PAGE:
The key to feeding children is to be moderate. Don’t restrict their diets too much or you will risk having more problems providing the nutrients they need. For instance, do not impose your low fat diet on your kids! This won’t provide enough energy for proper growth and development.
All children, whether vegetarian or not, need regular sources of food that will meet all their nutritional requirements. Aside from this, the food must be safe, appealing, and appropriate to a child’s stage of development. “Safe” and “appropriate” can mean giving a little child foods that he can easily chew and swallow. For example, a crisp carrot stick can cause a small child to choke. It would be better to give him a softer, cooked carrot instead, or something pureed in the blender. Food for little ones can be ground or cut into small sizes. Tender consistency is recommended. “Appealing” means you need to provide a nutritious variety of foods and introduce them in a way that will spark the child’s interest.
Knowing what a child must eat is just the beginning. Getting him to eat is the bigger hurdle. Relax. Getting too anxious about the task can rub off on a child and make him uncooperative. Remember that many things can affect a child’s appetite so consider what is wrong. He may just be overtired and would prefer sleep to food.
It may take a little coaxing on your part to help a budding gourmet to try new foods. You can overcome initial hesitation by cutting the new food into shapes or decorating them. I’ve even resorted to telling stories about particular vegetables or making faces using mashed potatoes, peas, or whatever I’m trying to feed them. Sometimes you may have to bend a bit more by letting a child have a choice. Tell her she can just pop it into her mouth and spit it onto a napkin if she doesn’t like it. Imagine what it must be like to eat parsley or bitter melon for the first time. If she does reject the food, try re-introducing a “new and improved” version in a few weeks.
Children usually like simple foods that allow them to readily identify the ingredients. When they are served foods with a mix of so many ingredients, they are likely to reject them. As a child becomes more familiar with different foods, he will welcome more combination dishes.
I know that the process can be frustrating. It’s not always easy to convince children to eat something you know is good for them. You might even be tempted to use force or resort to bribery. Neither is a good idea. Force doesn’t usually work and it just makes the mealtime stressful for everybody. Bribery can lead to future problems when you’ve inadvertently made food something the child can turn to for comfort, entertainment, or as a reward.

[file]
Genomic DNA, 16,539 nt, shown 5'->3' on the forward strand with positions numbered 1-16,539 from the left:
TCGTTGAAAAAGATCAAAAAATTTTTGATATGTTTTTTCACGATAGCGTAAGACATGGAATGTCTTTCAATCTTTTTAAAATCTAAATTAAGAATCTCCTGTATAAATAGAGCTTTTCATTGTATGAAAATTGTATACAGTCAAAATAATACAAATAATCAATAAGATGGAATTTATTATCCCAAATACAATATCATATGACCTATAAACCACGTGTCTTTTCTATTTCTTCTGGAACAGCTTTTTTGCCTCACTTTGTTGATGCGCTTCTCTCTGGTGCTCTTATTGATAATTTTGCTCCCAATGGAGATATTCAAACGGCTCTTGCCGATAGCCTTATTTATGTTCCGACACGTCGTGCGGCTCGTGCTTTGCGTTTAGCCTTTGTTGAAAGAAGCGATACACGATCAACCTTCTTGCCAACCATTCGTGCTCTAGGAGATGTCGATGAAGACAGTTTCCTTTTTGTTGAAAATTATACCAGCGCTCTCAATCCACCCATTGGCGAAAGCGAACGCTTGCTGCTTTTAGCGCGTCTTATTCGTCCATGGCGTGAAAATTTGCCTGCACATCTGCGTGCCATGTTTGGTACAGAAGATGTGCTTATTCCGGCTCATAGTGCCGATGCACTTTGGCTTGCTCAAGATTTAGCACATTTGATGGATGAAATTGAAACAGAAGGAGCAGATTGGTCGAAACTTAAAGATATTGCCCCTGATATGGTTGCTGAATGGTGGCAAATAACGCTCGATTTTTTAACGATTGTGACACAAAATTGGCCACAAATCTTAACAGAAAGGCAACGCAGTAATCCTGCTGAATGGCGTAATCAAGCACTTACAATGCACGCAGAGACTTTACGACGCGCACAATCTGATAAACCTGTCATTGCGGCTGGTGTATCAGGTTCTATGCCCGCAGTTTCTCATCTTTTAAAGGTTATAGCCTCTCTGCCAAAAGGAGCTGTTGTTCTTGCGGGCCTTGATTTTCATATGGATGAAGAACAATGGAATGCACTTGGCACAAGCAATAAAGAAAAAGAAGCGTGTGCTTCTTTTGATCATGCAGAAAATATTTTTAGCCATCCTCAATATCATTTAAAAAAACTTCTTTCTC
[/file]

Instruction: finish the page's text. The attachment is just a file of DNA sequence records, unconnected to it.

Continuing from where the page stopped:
When you have successfully introduced a certain food, sometimes a child can develop such a strong affinity for it that it can become a fixation. He may insist on eating only that food and nothing else. This problem is usually temporary and common in toddlers who are just beginning to develop their preferences. Don’t worry unless the fixation lasts more than two weeks. Then you may need doctor’s advice.
The key to feeding children is to be moderate. Don’t restrict their diets too much or you will risk having more problems providing the nutrients they need. For instance, do not impose your low fat diet on your kids! This won’t provide enough energy for proper growth and development. Let them have avocados, nuts, seeds, butters made from nuts and seeds. It’s also not necessary to be counting calories for kids. You’ll know they’re getting enough energy if they’re active and growing. Just keep giving them well-balanced, varied meals, and encouraging them to play and exercise.
If you don’t like your children to eat “junk food” then you must refrain from having them any where in your house, and better still, refrain from eating them yourself. But consider how restricting kids from eating certain foods can sometimes increase the appeal of the forbidden items. So I think there’s no harm in sometimes allowing a little treat. Fruit can be a wonderful food item to encourage children of all ages to see as a treat available year-round, and throughout the day. And hardly any mess!
Another thing to remember is that children have smaller stomachs and should not be expected to eat so much at one meal. They will need to eat more often to get all their requirements so don’t be so strict about snacking. A child may need one to two snacks a day to tide him over till the next meal. Good nutrition-dense snacks may provide 15-20% of a child’s energy intake. Kids usually like to designate certain foods as snacks that are not part of their usual meals. Try pumpkin seeds, dried fruit, whole grain crackers, half a banana or a tiny nut butter sandwich.
Every child is different. One may need a little encouragement to eat, while another may need some restriction. Be patient and remember that meal times must be relaxing and enjoyable.
An excellent substitute for heavy ice cream is to simply freeze some bananas, then when wanting a dessert, blend in a food processor. Add frozen berries or mangos to enhance the flavor. Kids are sure to love it, and so will you!
If you don’t like your children to eat “junk food” then you must refrain from having them any where in your house, and better still, refrain from eating them yourself.